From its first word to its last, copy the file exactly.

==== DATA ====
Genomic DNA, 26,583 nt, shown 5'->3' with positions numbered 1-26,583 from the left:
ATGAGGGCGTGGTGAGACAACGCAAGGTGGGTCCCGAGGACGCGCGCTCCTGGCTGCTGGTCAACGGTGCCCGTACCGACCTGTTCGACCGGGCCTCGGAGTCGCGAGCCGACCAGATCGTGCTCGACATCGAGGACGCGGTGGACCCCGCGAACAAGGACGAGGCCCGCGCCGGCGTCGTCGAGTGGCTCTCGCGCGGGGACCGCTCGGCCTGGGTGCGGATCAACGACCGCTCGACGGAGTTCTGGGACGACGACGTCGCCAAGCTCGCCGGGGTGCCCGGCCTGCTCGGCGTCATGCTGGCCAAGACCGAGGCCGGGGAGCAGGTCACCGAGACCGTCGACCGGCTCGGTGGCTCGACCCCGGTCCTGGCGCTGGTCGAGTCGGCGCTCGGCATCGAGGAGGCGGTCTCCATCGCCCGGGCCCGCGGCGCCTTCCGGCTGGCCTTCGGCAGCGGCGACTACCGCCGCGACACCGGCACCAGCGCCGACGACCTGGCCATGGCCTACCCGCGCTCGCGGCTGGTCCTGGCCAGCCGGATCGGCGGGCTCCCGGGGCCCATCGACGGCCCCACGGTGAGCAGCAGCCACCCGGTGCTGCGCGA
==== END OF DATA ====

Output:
Genomic DNA, 26,583 nt, shown 5'->3' with positions numbered 1-26,583 from the left:
ATGAGGGCGTGGTGAGACAACGCAAGGTGGGTCCCGAGGACGCGCGCTCCTGGCTGCTGGTCAACGGTGCCCGTACCGACCTGTTCGACCGGGCCTCGGAGTCGCGAGCCGACCAGATCGTGCTCGACATCGAGGACGCGGTGGACCCCGCGAACAAGGACGAGGCCCGCGCCGGCGTCGTCGAGTGGCTCTCGCGCGGGGACCGCTCGGCCTGGGTGCGGATCAACGACCGCTCGACGGAGTTCTGGGACGACGACGTCGCCAAGCTCGCCGGGGTGCCCGGCCTGCTCGGCGTCATGCTGGCCAAGACCGAGGCCGGGGAGCAGGTCACCGAGACCGTCGACCGGCTCGGTGGCTCGACCCCGGTCCTGGCGCTGGTCGAGTCGGCGCTCGGCATCGAGGAGGCGGTCTCCATCGCCCGGGCCCGCGGCGCCTTCCGGCTGGCCTTCGGCAGCGGCGACTACCGCCGCGACACCGGCACCAGCGCCGACGACCTGGCCATGGCCTACCCGCGCTCGCGGCTGGTCCTGGCCAGCCGGATCGGCGGGCTCCCGGGGCCCATCGACGGCCCCACGGTGAGCAGCAGCCACCCGGTGCTGCGCGA